About 800 Sudanese who made their way into Jordan to seek asylum and medical treatment with Jordan’s advanced medical technologies the government had returned to their respective countries on Wednesday.
Jordan Information Minister Mohammed Momani said many of them stowed to Jordan for medical treatment and not to seek asylum.
The Human Rights Watch said the deportation Jordan undertook was inhumane.
It “violates the customary international law principle of nonrefoulement, which forbids governments from returning people to places where they risk being persecuted, tortured, or exposed to inhuman or degrading treatment or punishment,” it explained.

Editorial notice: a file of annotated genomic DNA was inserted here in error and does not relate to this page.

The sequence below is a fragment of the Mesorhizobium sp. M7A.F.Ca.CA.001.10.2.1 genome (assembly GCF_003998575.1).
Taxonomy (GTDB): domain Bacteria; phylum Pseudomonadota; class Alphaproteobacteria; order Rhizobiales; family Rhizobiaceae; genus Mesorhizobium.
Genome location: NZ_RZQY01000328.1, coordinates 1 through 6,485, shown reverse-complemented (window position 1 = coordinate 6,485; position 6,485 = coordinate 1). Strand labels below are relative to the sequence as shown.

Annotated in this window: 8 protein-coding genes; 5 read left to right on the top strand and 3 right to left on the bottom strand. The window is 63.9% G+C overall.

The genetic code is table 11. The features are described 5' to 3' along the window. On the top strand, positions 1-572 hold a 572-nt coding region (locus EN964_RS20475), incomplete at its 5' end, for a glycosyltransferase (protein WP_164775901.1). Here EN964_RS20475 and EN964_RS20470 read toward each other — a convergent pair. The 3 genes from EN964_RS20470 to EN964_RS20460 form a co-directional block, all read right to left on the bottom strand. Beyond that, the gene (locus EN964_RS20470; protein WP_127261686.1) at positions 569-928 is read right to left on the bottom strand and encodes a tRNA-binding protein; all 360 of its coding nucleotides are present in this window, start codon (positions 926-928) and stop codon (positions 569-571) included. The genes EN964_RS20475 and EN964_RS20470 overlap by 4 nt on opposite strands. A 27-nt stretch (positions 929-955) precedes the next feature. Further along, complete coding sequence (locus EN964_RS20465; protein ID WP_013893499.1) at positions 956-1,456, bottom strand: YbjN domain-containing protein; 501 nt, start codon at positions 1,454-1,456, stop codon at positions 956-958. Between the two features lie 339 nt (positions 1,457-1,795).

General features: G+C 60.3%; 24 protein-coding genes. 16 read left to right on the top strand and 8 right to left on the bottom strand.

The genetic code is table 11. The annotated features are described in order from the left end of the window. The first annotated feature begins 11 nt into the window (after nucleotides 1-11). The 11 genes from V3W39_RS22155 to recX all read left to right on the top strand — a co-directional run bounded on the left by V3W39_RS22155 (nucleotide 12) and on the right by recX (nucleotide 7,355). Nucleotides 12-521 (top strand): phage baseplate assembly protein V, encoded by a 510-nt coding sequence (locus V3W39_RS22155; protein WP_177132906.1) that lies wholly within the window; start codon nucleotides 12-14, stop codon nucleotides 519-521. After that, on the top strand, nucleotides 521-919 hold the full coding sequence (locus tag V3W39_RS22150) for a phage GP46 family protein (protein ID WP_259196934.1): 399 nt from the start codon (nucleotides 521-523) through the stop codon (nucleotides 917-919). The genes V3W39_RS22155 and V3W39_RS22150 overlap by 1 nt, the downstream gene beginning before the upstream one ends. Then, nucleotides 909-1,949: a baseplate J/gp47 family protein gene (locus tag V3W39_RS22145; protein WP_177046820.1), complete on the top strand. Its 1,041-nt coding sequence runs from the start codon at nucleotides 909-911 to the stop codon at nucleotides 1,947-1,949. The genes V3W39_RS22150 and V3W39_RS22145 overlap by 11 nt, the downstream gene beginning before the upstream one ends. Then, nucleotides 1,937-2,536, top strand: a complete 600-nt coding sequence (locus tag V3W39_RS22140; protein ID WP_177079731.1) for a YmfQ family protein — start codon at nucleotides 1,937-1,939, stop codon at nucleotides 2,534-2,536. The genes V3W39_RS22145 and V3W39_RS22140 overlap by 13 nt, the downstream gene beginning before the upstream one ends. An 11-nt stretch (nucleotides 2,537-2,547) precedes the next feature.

Jordan has received more than 3,500 Sudanese asylum seekers in Jordan. Many of them came from the western region of Darfur. The war-torn region had seen ethnic conflicts persecute many Sudanese opposition.
Along with Sudanese migrants, Jordan is also hosting about 1.4 million Syrian refugees.
According to HRW Deputy Middle East Director Joe Stork:
“Jordan should not punish these Sudanese merely because they protested for better conditions and for resettlement consideration.”
Analysts believe that Jordan’s economic pressure from taking in refugees had played a role in decision making